Typically, we respond to this critical question based on students’ current year assessment results. This cycle is appropriate and necessary and must be ongoing. Teachers also need start-of-learning knowledge around what students can do and cannot yet do to inform effective instructional planning and sequencing.
When did students last fully engage in learning? Was it in February, or in April, or perhaps during summer school? Regardless, our students have diverse past learning experiences, knowledge sets, and exhibit varying readiness for growth. Using a (previous) standard curricula places students in a “waiting room” until a future assessment can inform needed corrective feedback or support.
This positions teachers in a reactionary planning mode several weeks into the school year.
Yet, over this broad assessment cycle, some students’ confidence and motivation may have begun to waiver. We must find strategies to deter this.
The standard curricula (with its rigor, pace, and routine) cannot launch until we identify where students are in their readiness to launch. Consider a series of initial lessons that have tight feedback and remediation cycles. Some might design these as a review of or pretests over prior learning.
Alternatively, lessons can intentionally focus on frontloading the necessary skills for success with new material and provide feedback within the lesson. Students can be given varying but appropriate pathways to relearn or reinforce skills for success within the context of new material. The teachers’ planned actions before initiating teaching and responding to feedback during teaching are preventative Tier 1 intervention strategies.
Prevention, prior to lesson launch and during lesson delivery, is the best medicine! It is especially prescriptive knowing the interrupted and inconsistent learning some students have experienced.
What will we do when students have already learned it?
Despite the unique circumstances of the spring or fall, some students will demonstrate expected understanding that requires a supportive response. Often, we elevate such students to be “class experts” for their peers or “peer helpers” in the classroom. While there are appropriate moments to position students showing proficiency as facilitators and leaders within the classroom, it ought not to be their sole experience.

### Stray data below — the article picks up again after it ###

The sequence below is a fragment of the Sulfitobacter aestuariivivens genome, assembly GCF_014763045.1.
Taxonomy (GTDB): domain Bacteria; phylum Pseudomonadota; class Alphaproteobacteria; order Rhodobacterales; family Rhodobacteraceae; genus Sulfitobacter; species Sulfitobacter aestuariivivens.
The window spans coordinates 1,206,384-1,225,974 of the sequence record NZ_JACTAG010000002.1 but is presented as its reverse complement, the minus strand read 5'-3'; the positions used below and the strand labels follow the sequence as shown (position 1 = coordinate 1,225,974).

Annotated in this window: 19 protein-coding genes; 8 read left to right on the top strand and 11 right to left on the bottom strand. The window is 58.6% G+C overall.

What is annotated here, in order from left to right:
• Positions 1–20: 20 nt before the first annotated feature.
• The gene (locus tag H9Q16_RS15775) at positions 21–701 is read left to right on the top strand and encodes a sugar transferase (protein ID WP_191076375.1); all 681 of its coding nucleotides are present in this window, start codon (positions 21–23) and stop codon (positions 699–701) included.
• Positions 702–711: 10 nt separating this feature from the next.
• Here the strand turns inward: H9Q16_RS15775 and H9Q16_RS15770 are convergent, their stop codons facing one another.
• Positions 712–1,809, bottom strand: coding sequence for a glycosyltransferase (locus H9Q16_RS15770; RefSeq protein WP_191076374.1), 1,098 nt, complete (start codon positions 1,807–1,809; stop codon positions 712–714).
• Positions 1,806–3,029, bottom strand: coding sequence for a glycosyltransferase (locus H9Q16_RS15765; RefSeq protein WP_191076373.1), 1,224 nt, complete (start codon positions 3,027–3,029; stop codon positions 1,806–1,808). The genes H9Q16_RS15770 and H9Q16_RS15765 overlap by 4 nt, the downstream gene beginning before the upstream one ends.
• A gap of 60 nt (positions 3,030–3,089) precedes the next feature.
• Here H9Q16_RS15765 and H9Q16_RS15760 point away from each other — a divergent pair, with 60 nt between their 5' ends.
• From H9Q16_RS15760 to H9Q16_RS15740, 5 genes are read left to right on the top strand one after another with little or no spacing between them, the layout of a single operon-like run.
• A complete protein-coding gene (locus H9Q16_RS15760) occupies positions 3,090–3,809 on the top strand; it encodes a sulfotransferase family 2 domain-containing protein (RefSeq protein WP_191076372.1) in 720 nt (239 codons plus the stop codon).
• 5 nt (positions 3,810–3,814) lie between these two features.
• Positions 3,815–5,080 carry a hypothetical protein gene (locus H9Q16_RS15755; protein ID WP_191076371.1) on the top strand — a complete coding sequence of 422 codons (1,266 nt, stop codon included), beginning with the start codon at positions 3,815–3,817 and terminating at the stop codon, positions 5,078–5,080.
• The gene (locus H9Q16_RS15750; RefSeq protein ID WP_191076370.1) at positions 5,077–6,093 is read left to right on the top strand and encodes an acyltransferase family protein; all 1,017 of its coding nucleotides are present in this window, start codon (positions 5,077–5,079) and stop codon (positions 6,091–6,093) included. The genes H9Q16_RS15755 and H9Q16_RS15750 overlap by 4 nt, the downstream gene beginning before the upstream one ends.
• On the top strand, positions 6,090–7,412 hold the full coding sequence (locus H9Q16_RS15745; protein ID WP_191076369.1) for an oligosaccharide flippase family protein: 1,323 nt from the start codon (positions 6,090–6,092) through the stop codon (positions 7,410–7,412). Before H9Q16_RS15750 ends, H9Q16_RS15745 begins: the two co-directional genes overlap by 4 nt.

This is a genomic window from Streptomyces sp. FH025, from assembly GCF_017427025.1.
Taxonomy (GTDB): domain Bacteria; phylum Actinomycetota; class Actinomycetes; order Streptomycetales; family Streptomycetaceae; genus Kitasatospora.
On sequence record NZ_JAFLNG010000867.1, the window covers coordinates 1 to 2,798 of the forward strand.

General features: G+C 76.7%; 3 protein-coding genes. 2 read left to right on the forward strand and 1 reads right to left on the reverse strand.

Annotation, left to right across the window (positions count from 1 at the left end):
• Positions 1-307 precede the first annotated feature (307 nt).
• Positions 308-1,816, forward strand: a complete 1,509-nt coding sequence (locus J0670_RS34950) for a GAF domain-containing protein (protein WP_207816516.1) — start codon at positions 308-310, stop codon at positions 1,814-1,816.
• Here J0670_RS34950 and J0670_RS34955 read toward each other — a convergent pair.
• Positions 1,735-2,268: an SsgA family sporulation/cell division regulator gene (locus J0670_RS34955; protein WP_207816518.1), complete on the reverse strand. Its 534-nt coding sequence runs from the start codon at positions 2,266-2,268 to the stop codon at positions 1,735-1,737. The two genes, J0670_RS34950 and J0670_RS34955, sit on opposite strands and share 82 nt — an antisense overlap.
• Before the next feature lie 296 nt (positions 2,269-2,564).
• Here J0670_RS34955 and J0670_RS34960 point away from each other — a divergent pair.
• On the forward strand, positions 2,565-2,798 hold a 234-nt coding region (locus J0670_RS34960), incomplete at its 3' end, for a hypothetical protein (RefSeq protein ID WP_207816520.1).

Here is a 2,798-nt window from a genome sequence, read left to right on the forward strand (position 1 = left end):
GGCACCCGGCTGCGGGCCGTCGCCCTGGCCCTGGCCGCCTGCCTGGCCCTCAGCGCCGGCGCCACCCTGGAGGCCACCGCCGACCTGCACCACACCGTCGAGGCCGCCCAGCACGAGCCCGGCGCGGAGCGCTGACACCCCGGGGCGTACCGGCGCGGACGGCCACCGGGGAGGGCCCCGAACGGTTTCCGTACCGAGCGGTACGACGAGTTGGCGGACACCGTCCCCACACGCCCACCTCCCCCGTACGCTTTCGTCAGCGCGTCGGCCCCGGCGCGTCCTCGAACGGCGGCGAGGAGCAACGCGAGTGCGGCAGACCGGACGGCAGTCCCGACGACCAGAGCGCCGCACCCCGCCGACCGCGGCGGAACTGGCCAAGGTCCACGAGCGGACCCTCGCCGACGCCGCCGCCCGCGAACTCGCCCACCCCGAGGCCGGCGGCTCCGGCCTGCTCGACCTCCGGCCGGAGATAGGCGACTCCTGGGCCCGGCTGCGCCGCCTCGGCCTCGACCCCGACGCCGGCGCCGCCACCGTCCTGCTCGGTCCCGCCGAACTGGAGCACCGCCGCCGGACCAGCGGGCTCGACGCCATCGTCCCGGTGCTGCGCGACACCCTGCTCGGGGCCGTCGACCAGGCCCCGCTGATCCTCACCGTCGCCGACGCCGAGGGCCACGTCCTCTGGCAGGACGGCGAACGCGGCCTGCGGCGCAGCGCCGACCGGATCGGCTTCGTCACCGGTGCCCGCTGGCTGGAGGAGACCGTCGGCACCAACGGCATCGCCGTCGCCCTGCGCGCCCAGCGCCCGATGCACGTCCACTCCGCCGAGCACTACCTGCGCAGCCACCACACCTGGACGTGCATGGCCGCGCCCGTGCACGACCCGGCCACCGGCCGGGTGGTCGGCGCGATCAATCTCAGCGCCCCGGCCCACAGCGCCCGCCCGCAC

Just as teachers must identify and plan for students who are delayed in learning, there must be a plan for those exceeding expectations. A common strategy is to accelerate the student with a greater volume of related work. A student may be asked to read additional novels or perform more science experiments or move ahead in the mathematics curricula. An alternate model to acceleration is in extending students’ learning with richer tasks rather than more tasks.
That is, ask students to explore layers of symbolism in the novel and draw alternate conclusions than those taught. A student can hypothesize the experimental outcome when initial conditions are changed. In mathematics, a student may be asked to identify how current topics connect with prior units of study or how different representations provide varying insights into concept or problem. Choosing to plan for richer tasks amongst the class-wide topic of study allows for a shared learning community amongst students and reduces the adverse injustices of perceived classroom status and hierarchy.
Planning for students’ learning is complex. That’s why it takes professionals to do it well! The four critical questions help us focus, reflect on, critique, and assess our work as professionals. Their simplicity provides a framework for planning for learning that traverses school culture, community contexts, student experiences, or discipline specificity. As the four critical questions of a PLC, they are not meant to be wrestled with in isolation, but rather in community. It is within a community we can grow as professionals and become ever more effective for the known and unknown opportunities ahead. It’s game time; let’s lace-up!
DuFour, R., DuFour, R., Eaker, R., Many, T. W., & Mattos, M. (2016). Learning by doing: A Handbook for Professional Learning Communities at Work (3rd ed.). Bloomington, IN: Solution Tree Press.